Sabtu, 6 Julai 2013

Betulinic Acid Update 2


As a result of bioassay-guided fractionation, betulinic acid, a pentacyclic triterpene, was identified as a melanoma-specific cytotoxic agent. In follow-up studies conducted with athymic mice carrying human melanomas, tumour growth was completely inhibited without toxicity. As judged by a variety of cellular responses, antitumour activity was mediated by the induction of apoptosis. Betulinic acid is inexpensive and available in abundant supply from common natural sources, notably the bark of white birch trees. The compound is currently undergoing preciinicai development for the treatment or prevention of malignant melanoma. [ii]

Clin Cancer Res. 2003 Jul;9(7):2866-75.

Betulinic acid-induced programmed cell death in human melanoma cells involves mitogen-activated protein kinase activation.

 Yu R ,

Program for Collaborative Research in the Pharmaceutical Sciences, Department of Medicinal Chemistry and Pharmacognosy, University of Illinois at Chicago, Chicago, Illinois 60612, USA.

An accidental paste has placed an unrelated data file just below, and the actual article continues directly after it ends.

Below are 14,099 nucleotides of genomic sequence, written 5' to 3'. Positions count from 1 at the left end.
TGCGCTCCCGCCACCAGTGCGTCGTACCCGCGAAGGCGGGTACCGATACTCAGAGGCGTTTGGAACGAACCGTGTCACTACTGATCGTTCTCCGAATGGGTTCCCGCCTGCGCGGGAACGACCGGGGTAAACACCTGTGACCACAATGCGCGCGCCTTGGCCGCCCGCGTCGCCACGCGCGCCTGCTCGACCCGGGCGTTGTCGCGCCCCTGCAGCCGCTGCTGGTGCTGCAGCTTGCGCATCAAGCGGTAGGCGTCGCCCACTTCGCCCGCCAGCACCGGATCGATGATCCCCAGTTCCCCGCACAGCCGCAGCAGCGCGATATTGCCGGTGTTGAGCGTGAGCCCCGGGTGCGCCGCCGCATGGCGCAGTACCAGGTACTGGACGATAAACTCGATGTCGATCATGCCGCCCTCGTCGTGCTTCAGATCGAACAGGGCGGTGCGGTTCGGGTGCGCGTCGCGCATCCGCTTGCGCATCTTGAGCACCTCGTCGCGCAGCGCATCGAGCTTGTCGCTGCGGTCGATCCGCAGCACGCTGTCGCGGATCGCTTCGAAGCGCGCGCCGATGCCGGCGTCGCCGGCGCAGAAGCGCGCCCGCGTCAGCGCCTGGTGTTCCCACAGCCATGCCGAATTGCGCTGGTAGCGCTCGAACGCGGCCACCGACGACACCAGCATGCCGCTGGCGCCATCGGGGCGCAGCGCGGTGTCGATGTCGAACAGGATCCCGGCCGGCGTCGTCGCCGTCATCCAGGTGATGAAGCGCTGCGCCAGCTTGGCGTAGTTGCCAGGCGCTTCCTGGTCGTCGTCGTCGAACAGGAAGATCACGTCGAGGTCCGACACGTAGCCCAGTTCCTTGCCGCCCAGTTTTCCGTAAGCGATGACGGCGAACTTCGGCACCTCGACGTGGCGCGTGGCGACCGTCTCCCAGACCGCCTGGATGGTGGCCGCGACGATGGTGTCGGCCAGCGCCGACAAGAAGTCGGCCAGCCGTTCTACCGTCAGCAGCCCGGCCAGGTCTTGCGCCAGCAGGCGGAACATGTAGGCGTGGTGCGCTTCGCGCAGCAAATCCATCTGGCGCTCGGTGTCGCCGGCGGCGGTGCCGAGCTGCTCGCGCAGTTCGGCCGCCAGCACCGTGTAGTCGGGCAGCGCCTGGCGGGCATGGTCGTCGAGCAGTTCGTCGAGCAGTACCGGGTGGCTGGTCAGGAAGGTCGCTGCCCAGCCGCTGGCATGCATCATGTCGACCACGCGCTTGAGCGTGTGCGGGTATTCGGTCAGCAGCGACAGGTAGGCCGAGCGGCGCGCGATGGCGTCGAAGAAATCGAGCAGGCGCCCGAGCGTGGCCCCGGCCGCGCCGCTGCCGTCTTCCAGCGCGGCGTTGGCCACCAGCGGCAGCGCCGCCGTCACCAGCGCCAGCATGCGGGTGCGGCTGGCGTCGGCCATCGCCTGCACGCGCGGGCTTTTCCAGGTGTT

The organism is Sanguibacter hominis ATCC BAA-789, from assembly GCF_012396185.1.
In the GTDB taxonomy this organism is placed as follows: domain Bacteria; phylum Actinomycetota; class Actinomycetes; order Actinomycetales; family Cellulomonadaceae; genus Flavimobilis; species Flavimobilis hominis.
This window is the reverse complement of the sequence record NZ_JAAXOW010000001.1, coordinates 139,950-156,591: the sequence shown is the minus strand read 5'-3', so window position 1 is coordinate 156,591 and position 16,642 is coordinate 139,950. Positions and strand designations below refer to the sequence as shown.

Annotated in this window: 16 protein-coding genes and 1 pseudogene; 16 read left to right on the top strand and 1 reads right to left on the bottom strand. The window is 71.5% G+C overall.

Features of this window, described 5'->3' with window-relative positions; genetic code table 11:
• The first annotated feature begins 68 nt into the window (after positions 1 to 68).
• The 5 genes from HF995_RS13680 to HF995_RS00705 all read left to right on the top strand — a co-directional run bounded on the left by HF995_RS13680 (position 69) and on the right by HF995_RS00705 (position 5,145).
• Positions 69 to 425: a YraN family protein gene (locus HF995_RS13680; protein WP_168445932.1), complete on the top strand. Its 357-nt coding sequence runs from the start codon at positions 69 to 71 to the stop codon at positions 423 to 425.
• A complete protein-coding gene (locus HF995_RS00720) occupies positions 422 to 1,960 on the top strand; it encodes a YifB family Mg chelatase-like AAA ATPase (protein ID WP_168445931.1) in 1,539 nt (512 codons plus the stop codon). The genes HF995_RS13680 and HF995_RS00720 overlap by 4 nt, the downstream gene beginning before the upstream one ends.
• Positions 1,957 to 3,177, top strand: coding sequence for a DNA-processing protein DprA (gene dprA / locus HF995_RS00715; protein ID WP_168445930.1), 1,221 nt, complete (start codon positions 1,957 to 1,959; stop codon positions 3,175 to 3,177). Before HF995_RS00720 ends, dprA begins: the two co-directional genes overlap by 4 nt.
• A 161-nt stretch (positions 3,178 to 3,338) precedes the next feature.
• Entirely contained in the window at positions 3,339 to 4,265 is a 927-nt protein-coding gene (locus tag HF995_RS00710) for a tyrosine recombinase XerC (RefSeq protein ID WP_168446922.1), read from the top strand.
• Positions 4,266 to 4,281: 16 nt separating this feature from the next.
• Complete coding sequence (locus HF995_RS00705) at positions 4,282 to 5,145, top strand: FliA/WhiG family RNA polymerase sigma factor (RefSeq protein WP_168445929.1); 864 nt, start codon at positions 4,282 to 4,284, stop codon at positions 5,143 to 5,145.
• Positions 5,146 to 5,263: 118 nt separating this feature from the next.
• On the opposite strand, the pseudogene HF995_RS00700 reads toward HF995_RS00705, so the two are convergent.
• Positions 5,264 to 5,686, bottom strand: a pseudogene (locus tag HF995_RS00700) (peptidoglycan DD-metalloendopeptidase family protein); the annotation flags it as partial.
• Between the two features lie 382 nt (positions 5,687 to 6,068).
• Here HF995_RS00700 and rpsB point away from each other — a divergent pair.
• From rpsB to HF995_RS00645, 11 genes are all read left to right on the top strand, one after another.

Betulinic acid, a naturally occurring triterpene found in the bark of the white birch tree, has been demonstrated to induce programmed cell death with melanoma and certain neuroectodermal tumor cells. We demonstrate currently that treatment of cultured UISO-Mel-1 (human melanoma cells) with betulinic acid leads to the activation of p38 and stress activated protein kinase/c-Jun NH(2)-terminal kinase [widely accepted proapoptotic mitogen-activated protein kinases (MAPKs)] with no change in the phosphorylation of extracellular signal-regulated kinases (antiapoptotic MAPK). Moreover, these results support a link between the MAPKs and reactive oxygen species (ROS). As demonstrated previously, cells treated with betulinic acid generate ROS. Preincubation of cells with antioxidants blocks the process of programmed cell death, and prevents the phosphorylation of p38 and stress activated protein kinase/c-Jun NH(2)-terminal kinase. These data suggest that ROS act upstream of the MAPKs in the signaling pathway of betulinic acid. In addition to mediating these responses, treatment of cells with betulinic acid resulted in a gradual depolarization of mitochondrial membrane potential, a phenomenon established to contribute to the induction of programmed cell death. Interestingly, p38 was capable of partially modulating this perturbation, and investigations of mitochondria-associated apoptotic events indicate no involvement of known caspases. These data provide additional insight in regard to the mechanism by which betulinic acid induces programmed cell death in cultured human melanoma cells, and it likely that similar responses contribute to the antitumor effect mediated with human melanoma carried in athymic mice.





























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